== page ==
As we could not detect any ORFs within the gdpPas transcript, and as gdpPas shares perfect complementarity with the sense gdpP mRNA, we hypothesized that gdpPas functions as a cis-acting regulatory RNA. Base-pairing between a cis-acting RNA and its target mRNA typically alters target RNA stability and/or modulates sense translation (Georg & Hess, 2011), both of which alter expression levels of the sense-encoded protein. To measure the expression level of GdpP and the effects of gdpPas transcription, we constructed an at-locus gdpP allele encoding an N-terminal FLAG-tag for immunodetection. This tagged allele of gdpP was introduced into WT and isogenic mutants of sigD, flgM and sigD flgM. Direct attempts to monitor GdpP-FLAG accumulation by Western blotting using crude cell lysates and anti-FLAG antibodies were unsuccessful, probably due to the low abundance of GdpP in all strain backgrounds. We therefore utilized immunoprecipitation to enrich GdpP-FLAG and then used Western blotting to quantify the recovered protein. As an internal control we used strains also expressing a FabF-FLAG protein (Kingston et al., 2011). Using this strategy, we determined that GdpP-FLAG accumulation increased in a sigD or a sigD flgM mutant, but decreased in an flgM mutant (relative to levels in the WT strain background) (Fig. 4). As σD activity is known to be quite heterogeneous in growing cell populations (Kearns & Losick, 2005), perhaps the most biologically relevant comparison of GfpP-FLAG accumulation is between the flgM mutant (wherein gdpas is highly expressed) and the sigD mutant (wherein gdpas is not expressed). We estimate an overall change in GfpP-FLAG accumulation of about 2.5- to threefold when comparing the sigD and flgM mutant strains. Thus, the gdpPas transcript can serve as a negative regulator of GdpP expression.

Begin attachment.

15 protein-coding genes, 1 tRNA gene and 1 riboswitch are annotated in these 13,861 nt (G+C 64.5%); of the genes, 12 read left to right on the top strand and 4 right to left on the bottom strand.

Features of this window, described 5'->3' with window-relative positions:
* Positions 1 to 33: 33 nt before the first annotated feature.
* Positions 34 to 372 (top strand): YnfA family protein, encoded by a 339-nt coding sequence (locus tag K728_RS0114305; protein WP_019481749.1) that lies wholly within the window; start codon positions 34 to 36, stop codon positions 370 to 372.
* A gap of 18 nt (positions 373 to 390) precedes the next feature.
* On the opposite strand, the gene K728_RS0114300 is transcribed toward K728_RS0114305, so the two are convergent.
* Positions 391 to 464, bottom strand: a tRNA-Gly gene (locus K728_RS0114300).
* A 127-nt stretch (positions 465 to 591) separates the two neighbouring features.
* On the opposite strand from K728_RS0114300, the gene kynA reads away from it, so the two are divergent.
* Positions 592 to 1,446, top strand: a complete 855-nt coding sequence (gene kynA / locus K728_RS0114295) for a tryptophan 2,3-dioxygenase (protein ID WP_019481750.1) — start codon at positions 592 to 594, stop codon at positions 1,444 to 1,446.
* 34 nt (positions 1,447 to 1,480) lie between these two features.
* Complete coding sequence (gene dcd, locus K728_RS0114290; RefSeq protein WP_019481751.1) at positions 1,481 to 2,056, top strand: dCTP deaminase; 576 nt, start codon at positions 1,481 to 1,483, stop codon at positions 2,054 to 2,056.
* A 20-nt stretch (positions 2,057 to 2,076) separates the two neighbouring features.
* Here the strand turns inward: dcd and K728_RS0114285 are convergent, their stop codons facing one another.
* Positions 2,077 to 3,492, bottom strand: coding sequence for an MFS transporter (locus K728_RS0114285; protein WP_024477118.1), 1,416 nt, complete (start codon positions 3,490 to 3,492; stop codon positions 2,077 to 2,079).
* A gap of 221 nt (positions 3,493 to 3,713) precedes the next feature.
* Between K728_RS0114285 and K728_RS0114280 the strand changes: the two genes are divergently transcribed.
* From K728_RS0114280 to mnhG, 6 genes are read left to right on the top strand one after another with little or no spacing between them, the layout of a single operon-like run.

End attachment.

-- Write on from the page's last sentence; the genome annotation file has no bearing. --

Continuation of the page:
Fig. 4.

Detection of GdpP-FLAG and FabF-FLAG by immunoprecipitation followed by SDS-PAGE and Western blotting with anti-FLAG antibodies. The sections of the membrane containing GdpP-FLAG and FabF-FLAG were separated after antibody hybridization, and developed...

Lack of gdpPas transcription does not lead to obvious cell lysis or motility phenotypes